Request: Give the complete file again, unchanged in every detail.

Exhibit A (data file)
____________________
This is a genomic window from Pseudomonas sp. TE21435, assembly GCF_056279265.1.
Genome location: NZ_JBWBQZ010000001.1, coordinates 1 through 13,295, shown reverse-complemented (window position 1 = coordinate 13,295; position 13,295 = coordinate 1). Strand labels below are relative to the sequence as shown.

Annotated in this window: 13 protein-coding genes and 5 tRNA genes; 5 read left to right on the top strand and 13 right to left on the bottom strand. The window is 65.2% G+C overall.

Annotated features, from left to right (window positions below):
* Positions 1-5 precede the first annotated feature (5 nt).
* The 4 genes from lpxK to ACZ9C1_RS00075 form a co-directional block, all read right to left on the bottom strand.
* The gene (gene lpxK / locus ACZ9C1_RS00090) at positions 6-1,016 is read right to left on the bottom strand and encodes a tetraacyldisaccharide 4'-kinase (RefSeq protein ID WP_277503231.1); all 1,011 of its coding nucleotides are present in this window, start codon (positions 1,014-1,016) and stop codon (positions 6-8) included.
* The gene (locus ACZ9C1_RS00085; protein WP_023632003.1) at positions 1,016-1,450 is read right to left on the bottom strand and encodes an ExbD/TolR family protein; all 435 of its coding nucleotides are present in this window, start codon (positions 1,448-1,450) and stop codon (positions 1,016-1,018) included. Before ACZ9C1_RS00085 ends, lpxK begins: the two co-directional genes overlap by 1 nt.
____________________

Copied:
This is a genomic window from Pseudomonas sp. TE21435, assembly GCF_056279265.1.
Genome location: NZ_JBWBQZ010000001.1, coordinates 1 through 13,295, shown reverse-complemented (window position 1 = coordinate 13,295; position 13,295 = coordinate 1). Strand labels below are relative to the sequence as shown.

Annotated in this window: 13 protein-coding genes and 5 tRNA genes; 5 read left to right on the top strand and 13 right to left on the bottom strand. The window is 65.2% G+C overall.

Annotated features, from left to right (window positions below):
* Positions 1-5 precede the first annotated feature (5 nt).
* The 4 genes from lpxK to ACZ9C1_RS00075 form a co-directional block, all read right to left on the bottom strand.
* The gene (gene lpxK / locus ACZ9C1_RS00090) at positions 6-1,016 is read right to left on the bottom strand and encodes a tetraacyldisaccharide 4'-kinase (RefSeq protein ID WP_277503231.1); all 1,011 of its coding nucleotides are present in this window, start codon (positions 1,014-1,016) and stop codon (positions 6-8) included.
* The gene (locus ACZ9C1_RS00085; protein WP_023632003.1) at positions 1,016-1,450 is read right to left on the bottom strand and encodes an ExbD/TolR family protein; all 435 of its coding nucleotides are present in this window, start codon (positions 1,448-1,450) and stop codon (positions 1,016-1,018) included. Before ACZ9C1_RS00085 ends, lpxK begins: the two co-directional genes overlap by 1 nt.